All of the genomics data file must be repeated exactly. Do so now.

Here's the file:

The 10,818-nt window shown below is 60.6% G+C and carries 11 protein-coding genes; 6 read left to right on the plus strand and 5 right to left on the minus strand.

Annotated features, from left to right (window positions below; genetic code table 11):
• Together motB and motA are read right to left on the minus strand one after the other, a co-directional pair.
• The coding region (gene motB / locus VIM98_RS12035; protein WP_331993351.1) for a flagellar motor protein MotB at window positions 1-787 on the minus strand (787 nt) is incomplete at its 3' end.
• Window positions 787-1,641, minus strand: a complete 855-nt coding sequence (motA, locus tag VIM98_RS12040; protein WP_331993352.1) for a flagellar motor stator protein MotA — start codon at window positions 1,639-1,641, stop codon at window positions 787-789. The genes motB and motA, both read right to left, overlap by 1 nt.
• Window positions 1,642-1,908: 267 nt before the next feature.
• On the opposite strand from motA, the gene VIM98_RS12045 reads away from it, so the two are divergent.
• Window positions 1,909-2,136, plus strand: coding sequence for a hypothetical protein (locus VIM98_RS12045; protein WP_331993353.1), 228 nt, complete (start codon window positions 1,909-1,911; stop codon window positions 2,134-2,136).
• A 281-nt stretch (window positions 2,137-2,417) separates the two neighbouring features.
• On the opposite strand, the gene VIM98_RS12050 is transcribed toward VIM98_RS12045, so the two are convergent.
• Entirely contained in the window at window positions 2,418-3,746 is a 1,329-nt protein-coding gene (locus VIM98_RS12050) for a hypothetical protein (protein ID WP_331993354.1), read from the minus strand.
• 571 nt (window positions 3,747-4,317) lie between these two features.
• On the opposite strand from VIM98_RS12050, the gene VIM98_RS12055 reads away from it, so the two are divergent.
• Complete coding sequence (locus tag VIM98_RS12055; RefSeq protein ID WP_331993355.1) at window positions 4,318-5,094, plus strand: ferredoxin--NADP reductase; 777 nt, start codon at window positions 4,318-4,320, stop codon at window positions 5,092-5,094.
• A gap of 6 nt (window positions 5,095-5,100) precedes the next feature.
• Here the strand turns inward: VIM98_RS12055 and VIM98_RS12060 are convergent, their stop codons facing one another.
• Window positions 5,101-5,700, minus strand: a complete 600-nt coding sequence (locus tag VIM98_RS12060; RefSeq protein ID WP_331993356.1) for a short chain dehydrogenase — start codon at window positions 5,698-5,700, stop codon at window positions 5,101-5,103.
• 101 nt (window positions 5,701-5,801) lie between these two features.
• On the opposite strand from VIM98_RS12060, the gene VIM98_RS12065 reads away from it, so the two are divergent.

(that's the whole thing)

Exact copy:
The 10,818-nt window shown below is 60.6% G+C and carries 11 protein-coding genes; 6 read left to right on the plus strand and 5 right to left on the minus strand.

Annotated features, from left to right (window positions below; genetic code table 11):
• Together motB and motA are read right to left on the minus strand one after the other, a co-directional pair.
• The coding region (gene motB / locus VIM98_RS12035; protein WP_331993351.1) for a flagellar motor protein MotB at window positions 1-787 on the minus strand (787 nt) is incomplete at its 3' end.
• Window positions 787-1,641, minus strand: a complete 855-nt coding sequence (motA, locus tag VIM98_RS12040; protein WP_331993352.1) for a flagellar motor stator protein MotA — start codon at window positions 1,639-1,641, stop codon at window positions 787-789. The genes motB and motA, both read right to left, overlap by 1 nt.
• Window positions 1,642-1,908: 267 nt before the next feature.
• On the opposite strand from motA, the gene VIM98_RS12045 reads away from it, so the two are divergent.
• Window positions 1,909-2,136, plus strand: coding sequence for a hypothetical protein (locus VIM98_RS12045; protein WP_331993353.1), 228 nt, complete (start codon window positions 1,909-1,911; stop codon window positions 2,134-2,136).
• A 281-nt stretch (window positions 2,137-2,417) separates the two neighbouring features.
• On the opposite strand, the gene VIM98_RS12050 is transcribed toward VIM98_RS12045, so the two are convergent.
• Entirely contained in the window at window positions 2,418-3,746 is a 1,329-nt protein-coding gene (locus VIM98_RS12050) for a hypothetical protein (protein ID WP_331993354.1), read from the minus strand.
• 571 nt (window positions 3,747-4,317) lie between these two features.
• On the opposite strand from VIM98_RS12050, the gene VIM98_RS12055 reads away from it, so the two are divergent.
• Complete coding sequence (locus tag VIM98_RS12055; RefSeq protein ID WP_331993355.1) at window positions 4,318-5,094, plus strand: ferredoxin--NADP reductase; 777 nt, start codon at window positions 4,318-4,320, stop codon at window positions 5,092-5,094.
• A gap of 6 nt (window positions 5,095-5,100) precedes the next feature.
• Here the strand turns inward: VIM98_RS12055 and VIM98_RS12060 are convergent, their stop codons facing one another.
• Window positions 5,101-5,700, minus strand: a complete 600-nt coding sequence (locus tag VIM98_RS12060; RefSeq protein ID WP_331993356.1) for a short chain dehydrogenase — start codon at window positions 5,698-5,700, stop codon at window positions 5,101-5,103.
• 101 nt (window positions 5,701-5,801) lie between these two features.
• On the opposite strand from VIM98_RS12060, the gene VIM98_RS12065 reads away from it, so the two are divergent.